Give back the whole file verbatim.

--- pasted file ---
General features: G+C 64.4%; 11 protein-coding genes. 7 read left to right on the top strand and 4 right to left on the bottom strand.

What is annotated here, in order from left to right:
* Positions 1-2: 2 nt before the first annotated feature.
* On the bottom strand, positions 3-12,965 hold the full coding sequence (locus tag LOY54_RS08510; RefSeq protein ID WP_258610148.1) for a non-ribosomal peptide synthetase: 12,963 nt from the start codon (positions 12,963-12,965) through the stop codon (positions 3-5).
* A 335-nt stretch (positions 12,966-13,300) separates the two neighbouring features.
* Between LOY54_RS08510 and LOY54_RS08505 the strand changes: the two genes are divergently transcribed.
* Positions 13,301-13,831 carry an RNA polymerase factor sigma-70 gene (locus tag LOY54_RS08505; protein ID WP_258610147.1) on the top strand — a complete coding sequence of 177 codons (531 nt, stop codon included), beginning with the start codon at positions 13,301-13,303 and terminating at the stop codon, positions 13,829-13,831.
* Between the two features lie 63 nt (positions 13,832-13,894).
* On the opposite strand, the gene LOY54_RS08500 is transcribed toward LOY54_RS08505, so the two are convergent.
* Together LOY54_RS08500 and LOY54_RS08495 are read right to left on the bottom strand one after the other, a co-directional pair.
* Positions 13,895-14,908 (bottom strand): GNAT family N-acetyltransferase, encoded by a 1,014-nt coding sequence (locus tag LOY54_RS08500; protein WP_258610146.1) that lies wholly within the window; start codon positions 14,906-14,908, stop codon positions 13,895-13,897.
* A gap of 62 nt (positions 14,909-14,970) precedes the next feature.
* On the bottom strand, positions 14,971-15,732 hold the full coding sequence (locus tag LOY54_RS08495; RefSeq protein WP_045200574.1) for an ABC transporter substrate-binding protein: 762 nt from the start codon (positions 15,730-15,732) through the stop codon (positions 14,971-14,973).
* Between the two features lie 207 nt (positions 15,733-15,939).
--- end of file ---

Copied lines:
General features: G+C 64.4%; 11 protein-coding genes. 7 read left to right on the top strand and 4 right to left on the bottom strand.

What is annotated here, in order from left to right:
* Positions 1-2: 2 nt before the first annotated feature.
* On the bottom strand, positions 3-12,965 hold the full coding sequence (locus tag LOY54_RS08510; RefSeq protein ID WP_258610148.1) for a non-ribosomal peptide synthetase: 12,963 nt from the start codon (positions 12,963-12,965) through the stop codon (positions 3-5).
* A 335-nt stretch (positions 12,966-13,300) separates the two neighbouring features.
* Between LOY54_RS08510 and LOY54_RS08505 the strand changes: the two genes are divergently transcribed.
* Positions 13,301-13,831 carry an RNA polymerase factor sigma-70 gene (locus tag LOY54_RS08505; protein ID WP_258610147.1) on the top strand — a complete coding sequence of 177 codons (531 nt, stop codon included), beginning with the start codon at positions 13,301-13,303 and terminating at the stop codon, positions 13,829-13,831.
* Between the two features lie 63 nt (positions 13,832-13,894).
* On the opposite strand, the gene LOY54_RS08500 is transcribed toward LOY54_RS08505, so the two are convergent.
* Together LOY54_RS08500 and LOY54_RS08495 are read right to left on the bottom strand one after the other, a co-directional pair.
* Positions 13,895-14,908 (bottom strand): GNAT family N-acetyltransferase, encoded by a 1,014-nt coding sequence (locus tag LOY54_RS08500; protein WP_258610146.1) that lies wholly within the window; start codon positions 14,906-14,908, stop codon positions 13,895-13,897.
* A gap of 62 nt (positions 14,909-14,970) precedes the next feature.
* On the bottom strand, positions 14,971-15,732 hold the full coding sequence (locus tag LOY54_RS08495; RefSeq protein WP_045200574.1) for an ABC transporter substrate-binding protein: 762 nt from the start codon (positions 15,730-15,732) through the stop codon (positions 14,971-14,973).
* Between the two features lie 207 nt (positions 15,733-15,939).